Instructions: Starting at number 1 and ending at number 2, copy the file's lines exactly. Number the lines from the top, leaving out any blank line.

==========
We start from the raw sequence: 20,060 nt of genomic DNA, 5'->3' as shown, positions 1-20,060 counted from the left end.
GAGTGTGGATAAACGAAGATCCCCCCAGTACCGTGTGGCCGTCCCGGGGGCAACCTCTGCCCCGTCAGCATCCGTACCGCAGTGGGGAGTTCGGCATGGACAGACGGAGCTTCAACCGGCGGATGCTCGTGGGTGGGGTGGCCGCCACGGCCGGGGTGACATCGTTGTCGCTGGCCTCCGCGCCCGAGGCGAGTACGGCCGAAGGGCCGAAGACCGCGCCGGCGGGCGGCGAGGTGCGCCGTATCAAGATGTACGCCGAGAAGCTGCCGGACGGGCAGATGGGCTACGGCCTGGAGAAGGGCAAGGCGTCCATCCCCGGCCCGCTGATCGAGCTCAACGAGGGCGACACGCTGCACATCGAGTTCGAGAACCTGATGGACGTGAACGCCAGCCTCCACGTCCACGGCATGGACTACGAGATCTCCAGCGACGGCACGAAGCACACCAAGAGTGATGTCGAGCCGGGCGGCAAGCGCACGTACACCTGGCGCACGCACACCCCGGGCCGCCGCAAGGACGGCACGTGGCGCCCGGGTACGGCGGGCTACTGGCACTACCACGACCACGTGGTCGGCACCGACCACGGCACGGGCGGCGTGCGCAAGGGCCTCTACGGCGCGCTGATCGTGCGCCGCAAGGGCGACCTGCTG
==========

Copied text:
We start from the raw sequence: 20,060 nt of genomic DNA, 5'->3' as shown, positions 1-20,060 counted from the left end.
GAGTGTGGATAAACGAAGATCCCCCCAGTACCGTGTGGCCGTCCCGGGGGCAACCTCTGCCCCGTCAGCATCCGTACCGCAGTGGGGAGTTCGGCATGGACAGACGGAGCTTCAACCGGCGGATGCTCGTGGGTGGGGTGGCCGCCACGGCCGGGGTGACATCGTTGTCGCTGGCCTCCGCGCCCGAGGCGAGTACGGCCGAAGGGCCGAAGACCGCGCCGGCGGGCGGCGAGGTGCGCCGTATCAAGATGTACGCCGAGAAGCTGCCGGACGGGCAGATGGGCTACGGCCTGGAGAAGGGCAAGGCGTCCATCCCCGGCCCGCTGATCGAGCTCAACGAGGGCGACACGCTGCACATCGAGTTCGAGAACCTGATGGACGTGAACGCCAGCCTCCACGTCCACGGCATGGACTACGAGATCTCCAGCGACGGCACGAAGCACACCAAGAGTGATGTCGAGCCGGGCGGCAAGCGCACGTACACCTGGCGCACGCACACCCCGGGCCGCCGCAAGGACGGCACGTGGCGCCCGGGTACGGCGGGCTACTGGCACTACCACGACCACGTGGTCGGCACCGACCACGGCACGGGCGGCGTGCGCAAGGGCCTCTACGGCGCGCTGATCGTGCGCCGCAAGGGCGACCTGCTG